Denmark has come up with an innovative way to address their obesity crisis: A tax on fatty foods.
"It's the first ever fat-tax," Mike Rayner, Director of Oxford University's Health Promotion Research Group, told The Telegraph newspaper. "It's very interesting. We haven't had any practical examples before. Now we will be able to see the effects for real."
About 10 percent of Denmark's population is obese, which is a little less than the European average. The fat tax will tack on a fee of 2.5 kroner for every kilgogram of saturated fat in various types of products, from butter and cheese to potato chips and ground beef. It works out to a few pence per package, but there's no way for shoppers to avoid paying the tax since it'll be levied at the point of sale from wholesalers to retailers, the newspaper reported. Consumers will just see slightly higher prices at the market.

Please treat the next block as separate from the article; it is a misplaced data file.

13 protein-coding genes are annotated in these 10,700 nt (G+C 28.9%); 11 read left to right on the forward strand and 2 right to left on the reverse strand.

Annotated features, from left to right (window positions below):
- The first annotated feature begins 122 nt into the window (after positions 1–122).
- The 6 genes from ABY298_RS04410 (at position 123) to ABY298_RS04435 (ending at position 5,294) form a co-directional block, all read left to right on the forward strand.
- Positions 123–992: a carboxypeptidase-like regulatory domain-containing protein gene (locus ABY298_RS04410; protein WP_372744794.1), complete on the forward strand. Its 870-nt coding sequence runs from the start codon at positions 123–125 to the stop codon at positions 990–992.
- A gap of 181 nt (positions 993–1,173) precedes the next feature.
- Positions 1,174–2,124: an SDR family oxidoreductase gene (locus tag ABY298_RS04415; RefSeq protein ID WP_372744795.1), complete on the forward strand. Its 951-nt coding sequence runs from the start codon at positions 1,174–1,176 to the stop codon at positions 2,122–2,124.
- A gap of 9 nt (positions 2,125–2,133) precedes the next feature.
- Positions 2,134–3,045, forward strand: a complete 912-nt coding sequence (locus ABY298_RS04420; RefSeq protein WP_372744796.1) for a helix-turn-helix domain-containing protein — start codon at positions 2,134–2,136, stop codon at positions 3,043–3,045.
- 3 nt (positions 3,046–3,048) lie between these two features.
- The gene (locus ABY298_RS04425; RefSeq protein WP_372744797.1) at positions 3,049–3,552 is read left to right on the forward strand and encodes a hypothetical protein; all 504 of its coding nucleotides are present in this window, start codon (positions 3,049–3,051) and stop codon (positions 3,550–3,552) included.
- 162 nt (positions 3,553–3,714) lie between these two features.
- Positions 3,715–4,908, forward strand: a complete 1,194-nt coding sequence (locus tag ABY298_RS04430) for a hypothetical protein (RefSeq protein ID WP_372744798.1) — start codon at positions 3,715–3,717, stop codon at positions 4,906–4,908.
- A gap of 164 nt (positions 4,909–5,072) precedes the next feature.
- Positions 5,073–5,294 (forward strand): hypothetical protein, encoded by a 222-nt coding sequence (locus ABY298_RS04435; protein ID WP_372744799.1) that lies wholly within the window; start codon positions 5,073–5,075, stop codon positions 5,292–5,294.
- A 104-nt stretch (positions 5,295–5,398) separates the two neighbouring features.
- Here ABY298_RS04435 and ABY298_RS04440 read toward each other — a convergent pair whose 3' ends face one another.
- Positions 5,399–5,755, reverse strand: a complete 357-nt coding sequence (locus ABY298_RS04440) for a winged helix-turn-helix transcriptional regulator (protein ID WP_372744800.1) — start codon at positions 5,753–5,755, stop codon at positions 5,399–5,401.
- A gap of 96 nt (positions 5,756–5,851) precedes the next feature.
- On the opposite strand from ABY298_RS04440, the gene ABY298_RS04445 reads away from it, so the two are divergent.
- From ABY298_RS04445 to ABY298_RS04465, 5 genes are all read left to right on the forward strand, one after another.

The tax is expected to increase revenue for the country while whittling away at its citizens' waistlines: officials say the small fee for fatty foods will raise about 2.2 billion Danish kroner, or about $400 million in U.S. funds. They also expect that consumption of foods with saturated fat will drop by about 10 percent, and use of butter will drop by about 15 percent-something that doesn't sit well with the Danish dairy industry, which states that milk and cheese are part of a healthy daily diet.
Officials in the United Kingdom, where 20 percent of its population is struggling with obesity, are taking a hard look at the idea, even though Health Minister Andrew Lansley opposes it.
"Nudges are very important. Tax is not a nudge, tax is a shove," Lansley told the BBC. "If you start down the route of taxation, quite often you get quite a lot of push back against that. The public don't think it's our job to be trying to tell people what to do."
But so far, Danes don't seem to mind. Charlotte Kira Kimby, a mom who used to be overweight, told the BBC that she doesn't think the new taxes are a form of "government nannying."
"We still have the same free choice to buy the things we would like to buy in the shop," she pointed out.Would you pay more to buy fatty foods? Or is an added tax on staples like butter, cheese, and meat unfair?
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